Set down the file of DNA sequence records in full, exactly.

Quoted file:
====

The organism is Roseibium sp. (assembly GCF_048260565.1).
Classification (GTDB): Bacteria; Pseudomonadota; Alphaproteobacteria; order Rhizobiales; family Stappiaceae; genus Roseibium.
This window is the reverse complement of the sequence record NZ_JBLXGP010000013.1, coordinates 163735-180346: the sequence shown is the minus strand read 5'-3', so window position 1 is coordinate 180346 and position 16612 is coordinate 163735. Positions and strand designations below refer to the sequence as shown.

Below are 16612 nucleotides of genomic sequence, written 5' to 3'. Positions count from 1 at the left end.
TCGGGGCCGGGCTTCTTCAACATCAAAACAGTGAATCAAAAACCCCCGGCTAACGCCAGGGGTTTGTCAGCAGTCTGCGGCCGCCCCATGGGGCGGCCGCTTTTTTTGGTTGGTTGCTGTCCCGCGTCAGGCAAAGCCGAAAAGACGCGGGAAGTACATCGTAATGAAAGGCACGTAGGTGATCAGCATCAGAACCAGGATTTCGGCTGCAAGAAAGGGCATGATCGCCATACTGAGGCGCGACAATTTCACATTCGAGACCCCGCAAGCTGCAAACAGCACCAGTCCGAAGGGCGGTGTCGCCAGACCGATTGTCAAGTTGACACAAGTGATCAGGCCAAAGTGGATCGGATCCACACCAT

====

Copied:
The organism is Roseibium sp. (assembly GCF_048260565.1).
Classification (GTDB): Bacteria; Pseudomonadota; Alphaproteobacteria; order Rhizobiales; family Stappiaceae; genus Roseibium.
This window is the reverse complement of the sequence record NZ_JBLXGP010000013.1, coordinates 163735-180346: the sequence shown is the minus strand read 5'-3', so window position 1 is coordinate 180346 and position 16612 is coordinate 163735. Positions and strand designations below refer to the sequence as shown.

Below are 16612 nucleotides of genomic sequence, written 5' to 3'. Positions count from 1 at the left end.
TCGGGGCCGGGCTTCTTCAACATCAAAACAGTGAATCAAAAACCCCCGGCTAACGCCAGGGGTTTGTCAGCAGTCTGCGGCCGCCCCATGGGGCGGCCGCTTTTTTTGGTTGGTTGCTGTCCCGCGTCAGGCAAAGCCGAAAAGACGCGGGAAGTACATCGTAATGAAAGGCACGTAGGTGATCAGCATCAGAACCAGGATTTCGGCTGCAAGAAAGGGCATGATCGCCATACTGAGGCGCGACAATTTCACATTCGAGACCCCGCAAGCTGCAAACAGCACCAGTCCGAAGGGCGGTGTCGCCAGACCGATTGTCAAGTTGACACAAGTGATCAGGCCAAAGTGGATCGGATCCACACCAT